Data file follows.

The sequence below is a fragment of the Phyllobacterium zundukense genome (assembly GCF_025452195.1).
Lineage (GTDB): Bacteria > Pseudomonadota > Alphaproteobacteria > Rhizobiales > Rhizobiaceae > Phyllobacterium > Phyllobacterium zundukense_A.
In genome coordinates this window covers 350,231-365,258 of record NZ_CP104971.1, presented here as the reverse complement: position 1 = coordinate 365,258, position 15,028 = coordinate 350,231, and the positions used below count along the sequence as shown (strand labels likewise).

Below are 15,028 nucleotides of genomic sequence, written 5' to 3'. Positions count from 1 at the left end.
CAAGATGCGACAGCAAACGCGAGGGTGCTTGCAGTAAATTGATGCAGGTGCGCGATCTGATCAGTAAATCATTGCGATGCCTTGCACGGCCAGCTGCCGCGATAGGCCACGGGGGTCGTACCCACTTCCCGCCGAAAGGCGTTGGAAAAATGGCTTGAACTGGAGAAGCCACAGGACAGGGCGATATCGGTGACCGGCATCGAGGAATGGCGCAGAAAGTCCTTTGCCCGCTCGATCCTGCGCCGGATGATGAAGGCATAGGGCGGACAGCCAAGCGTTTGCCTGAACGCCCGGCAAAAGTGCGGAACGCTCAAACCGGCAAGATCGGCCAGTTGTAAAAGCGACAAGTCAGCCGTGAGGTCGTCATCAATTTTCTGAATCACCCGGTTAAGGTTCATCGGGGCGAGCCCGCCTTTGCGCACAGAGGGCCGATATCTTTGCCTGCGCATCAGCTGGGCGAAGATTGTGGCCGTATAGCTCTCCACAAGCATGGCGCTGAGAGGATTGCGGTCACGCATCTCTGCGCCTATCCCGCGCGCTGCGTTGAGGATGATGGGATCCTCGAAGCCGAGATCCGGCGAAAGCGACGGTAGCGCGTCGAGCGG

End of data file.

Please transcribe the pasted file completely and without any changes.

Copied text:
The sequence below is a fragment of the Phyllobacterium zundukense genome (assembly GCF_025452195.1).
Lineage (GTDB): Bacteria > Pseudomonadota > Alphaproteobacteria > Rhizobiales > Rhizobiaceae > Phyllobacterium > Phyllobacterium zundukense_A.
In genome coordinates this window covers 350,231-365,258 of record NZ_CP104971.1, presented here as the reverse complement: position 1 = coordinate 365,258, position 15,028 = coordinate 350,231, and the positions used below count along the sequence as shown (strand labels likewise).

Below are 15,028 nucleotides of genomic sequence, written 5' to 3'. Positions count from 1 at the left end.
CAAGATGCGACAGCAAACGCGAGGGTGCTTGCAGTAAATTGATGCAGGTGCGCGATCTGATCAGTAAATCATTGCGATGCCTTGCACGGCCAGCTGCCGCGATAGGCCACGGGGGTCGTACCCACTTCCCGCCGAAAGGCGTTGGAAAAATGGCTTGAACTGGAGAAGCCACAGGACAGGGCGATATCGGTGACCGGCATCGAGGAATGGCGCAGAAAGTCCTTTGCCCGCTCGATCCTGCGCCGGATGATGAAGGCATAGGGCGGACAGCCAAGCGTTTGCCTGAACGCCCGGCAAAAGTGCGGAACGCTCAAACCGGCAAGATCGGCCAGTTGTAAAAGCGACAAGTCAGCCGTGAGGTCGTCATCAATTTTCTGAATCACCCGGTTAAGGTTCATCGGGGCGAGCCCGCCTTTGCGCACAGAGGGCCGATATCTTTGCCTGCGCATCAGCTGGGCGAAGATTGTGGCCGTATAGCTCTCCACAAGCATGGCGCTGAGAGGATTGCGGTCACGCATCTCTGCGCCTATCCCGCGCGCTGCGTTGAGGATGATGGGATCCTCGAAGCCGAGATCCGGCGAAAGCGACGGTAGCGCGTCGAGCGG